6 Easy Ways to Eat More Sustainably
November 9, 2017 • 5 min read
Eating healthy and eating sustainably are two different things. The food industry, with the help of Instagram and millennial hipsters, has transformed into being all about the latest health food trend, with people blindly jumping on because “if you didn’t gram it, it didn’t happen”. While this shift has been positive in getting people aware of superfoods and the benefits of eating clean, avocados and açaí smoothie bowls don’t necessarily mean you’re helping the planet, or yourself.
Ambiguous labels like “natural” and “from plants” also don’t mean that the product or food item is anywhere near being healthy or sustainable, and unless you read the ingredients, could be just as toxic as the regular stuff. So, before you roll your eyes with the whole “well everything causes cancer now, so I’m just going to do me” bit, recognize that eating sustainably doesn’t mean you have to get all kumbaya and start throwing red paint – you can live your life, exist in this world AND lower your ecological footprint, AND it can be easy. But how?
First, recognize that eating a balanced diet shouldn’t just mean equilibrium between veggies and carbs on your plate, but that you’re ensuring you’re contributing to a balanced ecological equation. With animal agriculture leading the way in greenhouse gases and climate change, coupled with our reliance on foreign soil to grow our produce, the planet is begging us to stop. When things are nicely packaged for us in the grocery store, it’s easy to not think about the distance that banana has traveled, or the unliveable wage the farmer who picked it is surviving on. The first step is becoming conscious and aware. Start asking questions like where is your food coming from, how was it grown, and how does it affect the environment? And once you’re at least interested in seeing if just maybe you could choose option B instead of your usual A, you’ll be well on your way.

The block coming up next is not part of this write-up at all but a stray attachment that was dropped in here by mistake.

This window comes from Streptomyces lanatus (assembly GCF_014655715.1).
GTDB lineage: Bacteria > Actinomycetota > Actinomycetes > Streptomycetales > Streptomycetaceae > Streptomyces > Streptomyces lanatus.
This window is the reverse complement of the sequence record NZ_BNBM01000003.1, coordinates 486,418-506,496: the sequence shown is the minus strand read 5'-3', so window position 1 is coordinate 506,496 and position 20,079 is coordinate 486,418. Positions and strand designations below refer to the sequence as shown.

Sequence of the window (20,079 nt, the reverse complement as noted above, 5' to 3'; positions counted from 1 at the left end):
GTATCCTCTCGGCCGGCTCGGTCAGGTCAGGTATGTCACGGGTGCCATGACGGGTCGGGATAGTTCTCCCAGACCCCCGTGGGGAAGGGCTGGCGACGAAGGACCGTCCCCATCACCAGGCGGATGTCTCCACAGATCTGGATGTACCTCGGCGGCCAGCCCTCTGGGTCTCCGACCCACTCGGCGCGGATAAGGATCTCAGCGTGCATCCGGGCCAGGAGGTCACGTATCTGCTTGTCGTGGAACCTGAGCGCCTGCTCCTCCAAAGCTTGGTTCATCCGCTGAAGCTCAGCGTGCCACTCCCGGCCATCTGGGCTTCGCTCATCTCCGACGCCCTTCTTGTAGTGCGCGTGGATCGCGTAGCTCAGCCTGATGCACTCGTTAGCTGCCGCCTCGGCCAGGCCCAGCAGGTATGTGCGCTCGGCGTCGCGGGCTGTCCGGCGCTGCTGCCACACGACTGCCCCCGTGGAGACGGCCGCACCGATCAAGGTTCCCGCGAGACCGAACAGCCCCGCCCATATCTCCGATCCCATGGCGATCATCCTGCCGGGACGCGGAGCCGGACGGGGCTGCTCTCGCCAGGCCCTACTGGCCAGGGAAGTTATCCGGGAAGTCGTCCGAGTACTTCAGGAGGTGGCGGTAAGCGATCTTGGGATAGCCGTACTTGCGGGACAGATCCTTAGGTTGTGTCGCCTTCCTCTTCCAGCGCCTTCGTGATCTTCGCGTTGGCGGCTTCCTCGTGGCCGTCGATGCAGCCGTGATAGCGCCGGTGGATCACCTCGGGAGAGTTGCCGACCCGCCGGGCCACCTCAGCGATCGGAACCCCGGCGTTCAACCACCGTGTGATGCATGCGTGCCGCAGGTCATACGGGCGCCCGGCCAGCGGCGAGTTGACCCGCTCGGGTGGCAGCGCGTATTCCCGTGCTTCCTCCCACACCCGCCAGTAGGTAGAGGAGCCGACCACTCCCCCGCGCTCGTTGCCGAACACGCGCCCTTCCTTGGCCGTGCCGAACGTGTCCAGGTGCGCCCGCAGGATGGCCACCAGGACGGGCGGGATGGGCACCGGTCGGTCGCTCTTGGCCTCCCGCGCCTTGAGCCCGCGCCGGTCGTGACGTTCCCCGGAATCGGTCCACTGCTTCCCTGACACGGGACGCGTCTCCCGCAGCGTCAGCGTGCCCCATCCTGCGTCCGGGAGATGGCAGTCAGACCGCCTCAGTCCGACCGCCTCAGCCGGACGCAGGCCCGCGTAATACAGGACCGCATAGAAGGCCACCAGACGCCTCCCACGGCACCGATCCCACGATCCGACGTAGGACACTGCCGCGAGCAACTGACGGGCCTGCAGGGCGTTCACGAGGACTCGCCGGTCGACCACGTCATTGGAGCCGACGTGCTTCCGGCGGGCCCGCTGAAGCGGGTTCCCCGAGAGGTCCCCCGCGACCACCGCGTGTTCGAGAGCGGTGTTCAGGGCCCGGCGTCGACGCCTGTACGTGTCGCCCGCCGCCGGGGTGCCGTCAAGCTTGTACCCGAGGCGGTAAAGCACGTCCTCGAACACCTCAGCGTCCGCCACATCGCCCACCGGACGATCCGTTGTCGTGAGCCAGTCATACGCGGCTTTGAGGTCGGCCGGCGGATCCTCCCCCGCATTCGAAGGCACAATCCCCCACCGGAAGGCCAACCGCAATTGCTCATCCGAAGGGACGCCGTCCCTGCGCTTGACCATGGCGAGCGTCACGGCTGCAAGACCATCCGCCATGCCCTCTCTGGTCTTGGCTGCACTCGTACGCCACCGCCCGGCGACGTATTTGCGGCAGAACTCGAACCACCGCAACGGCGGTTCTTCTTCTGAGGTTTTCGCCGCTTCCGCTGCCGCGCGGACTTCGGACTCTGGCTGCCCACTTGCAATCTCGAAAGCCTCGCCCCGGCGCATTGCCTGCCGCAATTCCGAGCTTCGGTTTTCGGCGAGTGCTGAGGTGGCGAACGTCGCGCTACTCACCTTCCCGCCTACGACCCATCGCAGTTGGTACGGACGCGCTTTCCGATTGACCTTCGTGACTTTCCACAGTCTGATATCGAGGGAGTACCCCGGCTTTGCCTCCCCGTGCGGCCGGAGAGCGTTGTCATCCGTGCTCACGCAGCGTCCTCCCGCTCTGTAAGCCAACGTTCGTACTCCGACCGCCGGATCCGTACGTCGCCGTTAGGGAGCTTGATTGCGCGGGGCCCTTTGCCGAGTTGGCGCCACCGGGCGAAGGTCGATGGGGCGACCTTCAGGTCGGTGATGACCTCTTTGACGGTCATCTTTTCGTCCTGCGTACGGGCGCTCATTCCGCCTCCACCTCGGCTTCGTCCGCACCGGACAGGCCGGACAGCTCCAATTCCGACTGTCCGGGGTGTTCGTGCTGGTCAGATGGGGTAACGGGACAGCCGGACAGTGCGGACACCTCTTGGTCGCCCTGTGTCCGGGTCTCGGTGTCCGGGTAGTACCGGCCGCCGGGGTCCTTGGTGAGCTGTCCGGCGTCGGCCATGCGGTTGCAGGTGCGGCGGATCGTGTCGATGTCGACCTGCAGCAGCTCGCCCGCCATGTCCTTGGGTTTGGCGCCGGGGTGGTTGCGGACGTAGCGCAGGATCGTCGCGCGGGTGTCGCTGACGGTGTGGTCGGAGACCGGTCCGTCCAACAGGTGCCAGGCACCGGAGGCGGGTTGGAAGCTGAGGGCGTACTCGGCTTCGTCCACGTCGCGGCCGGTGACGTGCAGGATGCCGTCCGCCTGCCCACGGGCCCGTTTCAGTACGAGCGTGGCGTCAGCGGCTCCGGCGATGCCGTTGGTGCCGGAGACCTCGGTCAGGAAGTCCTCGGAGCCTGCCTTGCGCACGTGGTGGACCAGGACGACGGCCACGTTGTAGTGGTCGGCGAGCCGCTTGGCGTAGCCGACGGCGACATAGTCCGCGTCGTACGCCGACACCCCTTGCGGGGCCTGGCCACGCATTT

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Here are 6 easy ways to eat more sustainably:
1. Eat What’s in Season:
There’s a reason we can’t get certain fruits or vegetables at certain times of the year – it’s not natural for them to be grown during that time, and the places they’re coming from are really far away, meaning a lot of carbon emissions (“food mileage”) have gone into getting them to you. When you see sad-looking strawberries at the grocery store in January and get disappointed, take it as a sign from Mother Nature.
Seasonal produce has the ability to grow without too much human assistance. The sun and soil do the work, rather than the chemicals and GMOs that are often added to produce that is being grown out of season. Taking care of your seasonal needs is important as well. The foods that are available to us during particular seasons take care of us. Apples in the fall are the perfect transition food as they help our bodies rid themselves of excess heat before the winter. Spring greens help us alkalize, detox and shed that winter padding. Watery summer produce like watermelons, cucumbers, and berries help us stay hydrated. Respect your body and the earth by aligning yourself to nature’s harvest.
Challenge: Only buy what’s in season for the next week. A month to month calendar of seasonal produce for the Northern Hemisphere here.
2. Pick the Losers First:
Everyone wants the best of everything, a natural human condition. When it comes to your produce though, try picking the ugly ones, instead of perfect ones. Everyone else will be sifting through the pile to get the most attractive looking green pepper or tomato, leaving the losers behind. The ugly ones are still in perfect eating condition, but sadly between 20-40% of produce goes to waste because it’s not pretty enough to sell. Save a vegetable or fruit from landfill doom, and by eating sustainably, be the one who helps lower your community’s carbon footprint.
Challenge: Bring home all the ugly produce this week, and notice how there’s no difference in taste.
3. Cut Back on Animal Products: